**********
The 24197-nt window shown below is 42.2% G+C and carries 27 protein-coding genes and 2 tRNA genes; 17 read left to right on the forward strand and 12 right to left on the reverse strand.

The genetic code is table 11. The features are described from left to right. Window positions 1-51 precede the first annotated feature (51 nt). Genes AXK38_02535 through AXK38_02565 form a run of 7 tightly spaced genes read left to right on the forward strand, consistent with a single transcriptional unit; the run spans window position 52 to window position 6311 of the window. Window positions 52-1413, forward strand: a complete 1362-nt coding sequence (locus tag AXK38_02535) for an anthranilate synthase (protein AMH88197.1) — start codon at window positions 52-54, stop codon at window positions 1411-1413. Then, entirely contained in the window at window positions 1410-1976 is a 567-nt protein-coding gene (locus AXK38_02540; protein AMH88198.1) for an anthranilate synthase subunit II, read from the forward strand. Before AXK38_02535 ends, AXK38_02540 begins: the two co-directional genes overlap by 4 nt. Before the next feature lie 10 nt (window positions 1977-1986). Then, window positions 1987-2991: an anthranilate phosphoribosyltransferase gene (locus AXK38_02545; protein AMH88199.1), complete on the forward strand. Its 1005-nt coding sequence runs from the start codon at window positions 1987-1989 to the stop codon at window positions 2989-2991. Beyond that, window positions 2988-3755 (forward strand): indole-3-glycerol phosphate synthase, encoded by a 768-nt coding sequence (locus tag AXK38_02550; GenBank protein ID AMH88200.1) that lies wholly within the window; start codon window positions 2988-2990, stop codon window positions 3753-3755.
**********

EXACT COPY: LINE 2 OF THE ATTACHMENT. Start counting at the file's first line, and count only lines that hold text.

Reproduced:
The genetic code is table 11. The features are described from left to right. Window positions 1-51 precede the first annotated feature (51 nt). Genes AXK38_02535 through AXK38_02565 form a run of 7 tightly spaced genes read left to right on the forward strand, consistent with a single transcriptional unit; the run spans window position 52 to window position 6311 of the window. Window positions 52-1413, forward strand: a complete 1362-nt coding sequence (locus tag AXK38_02535) for an anthranilate synthase (protein AMH88197.1) — start codon at window positions 52-54, stop codon at window positions 1411-1413. Then, entirely contained in the window at window positions 1410-1976 is a 567-nt protein-coding gene (locus AXK38_02540; protein AMH88198.1) for an anthranilate synthase subunit II, read from the forward strand. Before AXK38_02535 ends, AXK38_02540 begins: the two co-directional genes overlap by 4 nt. Before the next feature lie 10 nt (window positions 1977-1986). Then, window positions 1987-2991: an anthranilate phosphoribosyltransferase gene (locus AXK38_02545; protein AMH88199.1), complete on the forward strand. Its 1005-nt coding sequence runs from the start codon at window positions 1987-1989 to the stop codon at window positions 2989-2991. Beyond that, window positions 2988-3755 (forward strand): indole-3-glycerol phosphate synthase, encoded by a 768-nt coding sequence (locus tag AXK38_02550; GenBank protein ID AMH88200.1) that lies wholly within the window; start codon window positions 2988-2990, stop codon window positions 3753-3755.